Interview with Relationships Are Complicated.
On poetics, astrology and chiromancy with Irish poet, art therapist and psychotherapist Gene Barry
Gene Barry refuses to be pigeon-holed, labelled or restricted. A person with impressive academic and literary attainments, the restive Irishman from Cork continues to leave footprints across nations – by his public readings and promotion of poetry through festivals and publication of books and visits to schools and colleges.
Gene, in his own words, is a man of various talents. Look at his brief bio in third person singular:
Art therapist and a practicing psychotherapist. Born in Cork, Ireland, Barry changed his direction in life dramatically in 1998 when he returned to his studies graduating five years later as a psychotherapist. He initially worked as a biomedical engineer, chiefly in the Operating Room and paediatrics, eventually advancing to medical equipment design. In tandem with this life change, Gene began to take his poetry more seriously by attending poetry workshops and submitting his poems. He has been published in many upmarket Irish anthologies and periodicals including Cyphers, The Stoney Thursday Book, Abridged, Revival and the Irish Examiner. Internationally his work has been published widely, appearing in Visions International, Under the Radar, Poetry Salzburg Review, Euphony (University of Chicago) and the Ranfurly Review and many other anthologies and periodicals. His poems have been translated into Portuguese, Arabic, Irish and Italian. Barry has read in Australia, the US, the Caribbean, Holland, England, Scotland, France and Belgium and as the guest poet at numerous Irish poetry venues.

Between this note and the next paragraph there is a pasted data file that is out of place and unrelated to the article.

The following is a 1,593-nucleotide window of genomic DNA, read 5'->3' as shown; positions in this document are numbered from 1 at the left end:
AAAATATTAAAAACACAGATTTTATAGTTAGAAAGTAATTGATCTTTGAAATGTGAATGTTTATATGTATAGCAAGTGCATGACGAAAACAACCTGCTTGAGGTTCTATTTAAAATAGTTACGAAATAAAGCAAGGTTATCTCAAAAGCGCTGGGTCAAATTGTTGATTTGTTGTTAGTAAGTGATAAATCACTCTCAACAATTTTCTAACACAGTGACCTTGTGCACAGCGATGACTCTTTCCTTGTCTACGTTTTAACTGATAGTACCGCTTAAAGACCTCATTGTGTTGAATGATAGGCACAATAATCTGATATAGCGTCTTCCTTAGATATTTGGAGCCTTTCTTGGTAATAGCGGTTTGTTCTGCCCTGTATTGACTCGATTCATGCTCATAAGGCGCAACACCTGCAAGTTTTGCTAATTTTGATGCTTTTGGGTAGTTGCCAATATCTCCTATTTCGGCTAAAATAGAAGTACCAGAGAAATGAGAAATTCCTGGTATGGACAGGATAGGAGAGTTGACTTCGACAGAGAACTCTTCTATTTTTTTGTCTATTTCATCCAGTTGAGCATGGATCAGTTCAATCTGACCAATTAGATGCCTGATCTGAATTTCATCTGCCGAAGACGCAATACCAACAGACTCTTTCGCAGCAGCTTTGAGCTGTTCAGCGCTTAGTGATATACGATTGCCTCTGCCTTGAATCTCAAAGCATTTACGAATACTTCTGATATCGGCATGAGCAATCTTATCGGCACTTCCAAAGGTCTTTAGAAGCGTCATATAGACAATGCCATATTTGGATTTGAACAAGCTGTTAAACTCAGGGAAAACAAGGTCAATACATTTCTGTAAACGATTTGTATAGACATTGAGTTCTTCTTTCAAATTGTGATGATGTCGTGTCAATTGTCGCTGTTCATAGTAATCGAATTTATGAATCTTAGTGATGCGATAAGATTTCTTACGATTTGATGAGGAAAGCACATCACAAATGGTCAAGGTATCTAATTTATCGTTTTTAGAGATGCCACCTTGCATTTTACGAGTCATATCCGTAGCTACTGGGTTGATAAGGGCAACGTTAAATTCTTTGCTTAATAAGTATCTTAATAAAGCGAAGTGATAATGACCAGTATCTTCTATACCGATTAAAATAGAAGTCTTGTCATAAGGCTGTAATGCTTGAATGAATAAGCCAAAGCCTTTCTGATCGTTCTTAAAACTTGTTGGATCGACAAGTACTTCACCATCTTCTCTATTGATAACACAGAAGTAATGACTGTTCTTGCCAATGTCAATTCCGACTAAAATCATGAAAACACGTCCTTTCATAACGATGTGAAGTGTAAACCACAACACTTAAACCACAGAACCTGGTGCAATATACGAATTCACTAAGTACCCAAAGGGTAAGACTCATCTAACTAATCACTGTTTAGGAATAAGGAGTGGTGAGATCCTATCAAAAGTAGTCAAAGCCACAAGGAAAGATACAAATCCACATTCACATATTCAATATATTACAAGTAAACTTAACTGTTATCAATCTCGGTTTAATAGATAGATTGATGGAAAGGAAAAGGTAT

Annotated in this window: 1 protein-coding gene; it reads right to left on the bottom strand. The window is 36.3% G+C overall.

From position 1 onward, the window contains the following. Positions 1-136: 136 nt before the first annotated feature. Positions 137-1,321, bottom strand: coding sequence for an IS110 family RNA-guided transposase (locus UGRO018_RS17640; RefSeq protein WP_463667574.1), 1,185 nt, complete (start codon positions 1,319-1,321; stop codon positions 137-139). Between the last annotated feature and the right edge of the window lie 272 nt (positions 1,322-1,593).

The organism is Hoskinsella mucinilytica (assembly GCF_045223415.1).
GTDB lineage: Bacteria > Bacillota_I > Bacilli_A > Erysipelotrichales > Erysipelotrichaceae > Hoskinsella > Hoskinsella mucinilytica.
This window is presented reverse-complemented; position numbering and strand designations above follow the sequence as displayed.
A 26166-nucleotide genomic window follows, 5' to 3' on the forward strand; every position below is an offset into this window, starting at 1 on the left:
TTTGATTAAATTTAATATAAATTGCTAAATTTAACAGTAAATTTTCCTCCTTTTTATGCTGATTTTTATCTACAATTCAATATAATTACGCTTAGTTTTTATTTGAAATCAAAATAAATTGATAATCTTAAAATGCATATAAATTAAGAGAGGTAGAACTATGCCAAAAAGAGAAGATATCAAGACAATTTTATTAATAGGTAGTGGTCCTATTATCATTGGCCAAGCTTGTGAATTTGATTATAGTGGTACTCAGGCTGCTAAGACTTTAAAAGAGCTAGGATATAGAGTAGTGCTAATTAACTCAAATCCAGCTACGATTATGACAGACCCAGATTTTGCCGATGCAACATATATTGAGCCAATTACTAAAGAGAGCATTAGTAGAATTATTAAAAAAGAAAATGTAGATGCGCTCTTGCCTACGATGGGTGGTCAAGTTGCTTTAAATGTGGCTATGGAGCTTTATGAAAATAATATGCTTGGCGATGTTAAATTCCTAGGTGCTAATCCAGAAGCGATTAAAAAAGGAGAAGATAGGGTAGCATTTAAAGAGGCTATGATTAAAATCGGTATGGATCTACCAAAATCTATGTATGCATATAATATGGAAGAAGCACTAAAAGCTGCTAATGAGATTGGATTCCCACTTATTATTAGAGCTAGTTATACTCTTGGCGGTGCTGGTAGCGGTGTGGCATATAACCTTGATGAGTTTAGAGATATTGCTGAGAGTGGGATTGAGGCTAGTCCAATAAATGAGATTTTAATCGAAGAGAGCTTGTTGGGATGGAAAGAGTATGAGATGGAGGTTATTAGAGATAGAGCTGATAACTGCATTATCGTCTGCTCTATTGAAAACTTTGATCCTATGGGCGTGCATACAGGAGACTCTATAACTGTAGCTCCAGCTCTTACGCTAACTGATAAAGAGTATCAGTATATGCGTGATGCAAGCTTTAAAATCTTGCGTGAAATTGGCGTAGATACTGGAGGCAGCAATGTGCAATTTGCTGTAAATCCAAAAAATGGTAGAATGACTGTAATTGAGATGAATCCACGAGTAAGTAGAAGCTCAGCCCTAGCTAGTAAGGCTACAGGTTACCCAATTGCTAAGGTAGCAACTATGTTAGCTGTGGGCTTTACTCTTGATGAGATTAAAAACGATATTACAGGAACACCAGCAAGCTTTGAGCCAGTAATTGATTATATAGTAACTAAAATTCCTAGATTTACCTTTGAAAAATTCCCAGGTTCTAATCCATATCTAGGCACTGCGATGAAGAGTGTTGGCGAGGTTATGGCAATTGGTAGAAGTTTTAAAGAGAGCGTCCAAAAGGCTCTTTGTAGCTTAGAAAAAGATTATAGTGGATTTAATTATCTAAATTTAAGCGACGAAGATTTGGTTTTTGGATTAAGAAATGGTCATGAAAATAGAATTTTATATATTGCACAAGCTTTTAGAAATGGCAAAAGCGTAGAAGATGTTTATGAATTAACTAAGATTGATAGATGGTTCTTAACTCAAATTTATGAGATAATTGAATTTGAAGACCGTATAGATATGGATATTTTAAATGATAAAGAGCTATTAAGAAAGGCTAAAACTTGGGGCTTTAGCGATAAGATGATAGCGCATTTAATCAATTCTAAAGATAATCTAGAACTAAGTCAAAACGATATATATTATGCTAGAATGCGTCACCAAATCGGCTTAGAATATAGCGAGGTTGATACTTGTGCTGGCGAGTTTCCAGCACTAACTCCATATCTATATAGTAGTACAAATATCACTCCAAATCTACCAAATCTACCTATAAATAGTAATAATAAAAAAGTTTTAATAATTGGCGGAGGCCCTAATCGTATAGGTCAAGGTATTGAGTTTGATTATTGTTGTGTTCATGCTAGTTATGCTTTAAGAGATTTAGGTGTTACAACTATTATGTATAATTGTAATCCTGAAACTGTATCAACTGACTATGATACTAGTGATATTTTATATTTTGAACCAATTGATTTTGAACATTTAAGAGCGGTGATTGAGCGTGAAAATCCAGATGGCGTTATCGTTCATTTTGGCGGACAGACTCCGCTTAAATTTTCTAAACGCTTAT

He adds further: